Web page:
Shipping schedules posted below are painstakingly gathered and updated every now and then- without being paid in return or getting any monetary commission from any of the shipping companies mentioned below. Your continued patronage (please share it to your Facebook account) and generous contribution -any kind- will be highly appreciated.

Disclaimer: The author, in any way, shall not be held liable for any damages -personal and/or business related losses- caused by factual errors, omission and/or any unforeseen mistakes (I strive to make it accurate as much as possible, but being human it does happen), nor it expresses any warranties for the information it provided here. ANY USE OF INFORMATION  ON THIS SITE IS AT YOUR SOLE RISK. Furthermore, any comments/or statements raised by yours truly are of personal opinion only and does not, in anyway, reflects the opinion of any authoritative bodies, unless otherwise stated.

Images shown here are property of the owner/author and protected by copyrights. Should you wish to use any of this images/photos please make sure you have permission to do so. No photo grabbing please.

I.  Ilo-ilo Fastcraft Terminal to BREDCO Port v.v

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Weesam Express 3 heading to Iloilo City. Copyright: mcgutib

WEESAM EXPRESS

Bacolod to Iloilo

Estimated Time of Departure

Iloilo to Bacolod

Estimated Time of Departure

Fare per Pax

 

   

6:30 AM

6:30 AM

Ticket Sale at 200 Pesos

8:10 AM

8:10 AM

 —

9:50 AM

9:50 AM

Regular Fare at 230 Php

11:30 AM

11:30 AM

 —

1:10 PM

1:10 PM

 —
2:50 PM

2:50 PM

 —

4:45 PM

4:45 PM

 —
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St. Emmanuel at Iloilo Fastcraft Terminal. Copyright: mcgutib

2GO’s  SUPERCAT

Bacolod to Iloilo

Estimated Time of Departure

Iloilo to Bacolod

Estimated Time of Departure

Fare per Pax

6 AM

7:30 AM

 —

9 AM

10:30 AM

 —
 —  —

Regular Fare 380 Pesos

12:40 Noon

 —  —

3:40 PM

5:10 PM

 —
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OceanJet 9 at BREDCO Port. Copyright: mcgutib

OCEANJET

Bacolod to Iloilo

Estimated Time of Departure

Iloilo to Bacolod

Estimated Time of Departure

Fare per Pax

6:05 AM (First Trip)

6;05 AM (First Trip)

 —

7:35 AM

7:35 AM

9:05 AM

9:05 AM

 —

10:35 AM

10:35 AM

Regular Fare (Economy) 230 Pesos

12:30 PM

12:30 PM

 —

2:15 PM

2:15 PM

 —

3:45 PM

3:45 PM

 —
5:15 PM (Last Trip)

5:15 PM (Last Trip)

 —

Two FastCat vessel plying the Iloilo and Bacolod route. Copyright: mcgutib

FASTCAT

Iloilo to Banago Port, Bacolod 

Estimated Time of Departure

Banago Port, Bacolod to Iloilo

Estimated Time of Departure

Fare Per Pax

     

8 AM

5 AM

Php 200

2 PM

11 AM

Economy

8 PM

5 PM

 —

Note: Published fare rates does not include ILOILO FASTCRAFT TERMINAL/BREDCO Terminal fees. 

II.  Iloilo to Cuyo Island/ Puerto Princesa, Palawan

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M/V Milagrosa J-Tres vessel dock in a wharf along Iloilo river. Copyright: mcgutib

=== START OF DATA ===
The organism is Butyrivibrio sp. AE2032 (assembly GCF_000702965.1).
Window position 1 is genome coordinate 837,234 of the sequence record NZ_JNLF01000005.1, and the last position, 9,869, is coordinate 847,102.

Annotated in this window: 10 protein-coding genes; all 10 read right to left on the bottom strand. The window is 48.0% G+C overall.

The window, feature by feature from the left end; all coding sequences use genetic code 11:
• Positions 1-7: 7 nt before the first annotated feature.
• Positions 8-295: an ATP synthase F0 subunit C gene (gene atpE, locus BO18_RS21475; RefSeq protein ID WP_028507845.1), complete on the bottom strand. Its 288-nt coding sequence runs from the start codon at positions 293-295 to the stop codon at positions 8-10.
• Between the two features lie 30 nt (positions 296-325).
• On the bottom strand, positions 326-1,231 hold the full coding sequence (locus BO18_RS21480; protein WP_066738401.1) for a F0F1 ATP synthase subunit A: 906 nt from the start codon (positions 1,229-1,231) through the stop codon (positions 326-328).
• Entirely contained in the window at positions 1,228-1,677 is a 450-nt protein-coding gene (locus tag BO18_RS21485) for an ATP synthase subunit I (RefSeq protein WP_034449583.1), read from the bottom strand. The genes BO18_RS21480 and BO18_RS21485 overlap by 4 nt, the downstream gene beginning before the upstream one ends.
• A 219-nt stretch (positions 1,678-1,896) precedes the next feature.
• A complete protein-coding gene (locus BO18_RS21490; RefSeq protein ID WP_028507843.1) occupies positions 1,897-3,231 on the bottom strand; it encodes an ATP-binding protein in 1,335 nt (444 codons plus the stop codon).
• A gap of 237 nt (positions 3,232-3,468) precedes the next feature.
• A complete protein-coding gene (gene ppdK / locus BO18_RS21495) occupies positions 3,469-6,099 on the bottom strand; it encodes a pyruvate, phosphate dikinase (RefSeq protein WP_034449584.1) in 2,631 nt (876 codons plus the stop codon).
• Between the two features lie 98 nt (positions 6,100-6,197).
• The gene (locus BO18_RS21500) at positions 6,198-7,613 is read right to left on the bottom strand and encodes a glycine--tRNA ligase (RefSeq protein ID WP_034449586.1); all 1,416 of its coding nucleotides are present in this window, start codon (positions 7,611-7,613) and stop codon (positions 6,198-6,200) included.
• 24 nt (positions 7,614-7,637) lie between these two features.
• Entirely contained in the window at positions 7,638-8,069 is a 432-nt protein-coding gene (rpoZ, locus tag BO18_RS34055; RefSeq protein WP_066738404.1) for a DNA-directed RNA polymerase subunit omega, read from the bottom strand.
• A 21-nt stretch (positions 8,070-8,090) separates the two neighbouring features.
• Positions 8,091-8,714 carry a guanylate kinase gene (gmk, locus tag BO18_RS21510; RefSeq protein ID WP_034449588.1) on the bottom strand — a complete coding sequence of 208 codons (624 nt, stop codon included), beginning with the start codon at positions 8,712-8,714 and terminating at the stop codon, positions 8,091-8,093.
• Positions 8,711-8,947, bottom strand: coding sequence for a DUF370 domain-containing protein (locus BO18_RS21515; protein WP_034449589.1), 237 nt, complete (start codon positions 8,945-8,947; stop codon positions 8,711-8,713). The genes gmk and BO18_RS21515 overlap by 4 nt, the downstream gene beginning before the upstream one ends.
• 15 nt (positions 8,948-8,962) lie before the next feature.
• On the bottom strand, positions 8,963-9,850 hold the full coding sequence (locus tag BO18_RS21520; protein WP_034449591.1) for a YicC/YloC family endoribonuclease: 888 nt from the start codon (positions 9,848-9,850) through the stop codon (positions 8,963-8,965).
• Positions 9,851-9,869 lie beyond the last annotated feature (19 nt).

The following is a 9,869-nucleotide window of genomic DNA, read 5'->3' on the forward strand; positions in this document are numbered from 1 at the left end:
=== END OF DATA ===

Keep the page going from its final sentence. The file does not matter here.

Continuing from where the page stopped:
MILAGROSA SHIPPING LINES

Departs every Monday & Thursday at 7 PM (ETD).    Fares starts at  Php 475/pax (Cuyo) and Php 950/pax (Puerto Princesa), both of which are in Economy Accommodation.

Docked here in Lapusz wharf Iloilo on our way to upnorth.

Docked here in Lapuz wharf Iloilo City

MONTENEGRO SHIPPING LINES

Every Saturday at 8 am (ETD). This ship goes to Cuyo Island and then Puerto Princesa both in Palawan. Fares is at Php 1220 (regular) and Php 1590 (Mabuhay) per pax.

To view the entire schedule for this route, please click on the link: Iloilo-Cuyo-Puerto Princesa Ferry Guide

III.  Iloilo City to Cebu City

Trans Asia vessel dock here at Port of Iloilo. Copyright: mcgutib

TRANS-ASIA SHIPPING LINES

Departs every Tuesday, Thursday & Saturday at 6 PM (ETD). Fare cost  is at 800 Pesos per Pax in economy accommodation.

Cokaliong vessel dock here at Port of Iloilo. Copyright: mcgutib

COKALIONG SHIPPING LINES

Every Wednesday-Friday & Sunday at 7 pm (ETD).  Fare per Pax cost  around 800 Pesos for economy accommodation.

IV. Iloilo City to Manila

M/V St. Michael the Archangel. Copyright: mcgutib

2GO TRAVEL

Departs every Wednesday at 8:30 AM (ETD) & Sunday at 4 AM (ETD).

V. Route: Iloilo City to Cagayan de Oro City

Departs every Saturday at 3 AM (ETD). Please check to 2GO website to see fares and promos.

VI. Route: Iloilo City to Jordan, Guimaras
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M/V Felipe 1 docked at Lapuz wharf. Copyright: mcgutib

Scheduled departure start every 5:30 in the morning (daily), then the next departure would be every 2 hours interval up until 8:30 in the evening. Fares for the following:

  1. Passengers- 25 Pesos per head.
  2. Motorcycle bike- 70 Pesos
  3. SUV- 500 Pesos
VII. Parola Wharf, Iloilo City to Buenavista, Guimaras
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One of the many  passenger motorized banca docked at Parola wharf. Copyright: mcgutib

Operates early in the morning (5:30 AM) – daily service except during weather/sea disturbance found along the vicinity of Iloilo Strait- until early in the evening. Fare per  passenger is 14 Pesos.

——-

REMINDERS:

Fares does not include Terminal Fees.

ETD means Estimated Time of Departure: Don’t expect too much about being on-time, sometimes they often not follow their scheduled departure.

In the case of motorized banca ferrying passengers in between Iloilo and Guimaras, schedules and operation may ‘halt temporarily’ without further notice to passengers, if, the authorities-manning the port- will declare it unsafe for small craft to sail across the treacherous Iloilo Strait.

Islandhopping 101: Best Guide In and Out of Roxas City


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La Playa de Roxas, People’s Park Brgy. Baybay Roxas City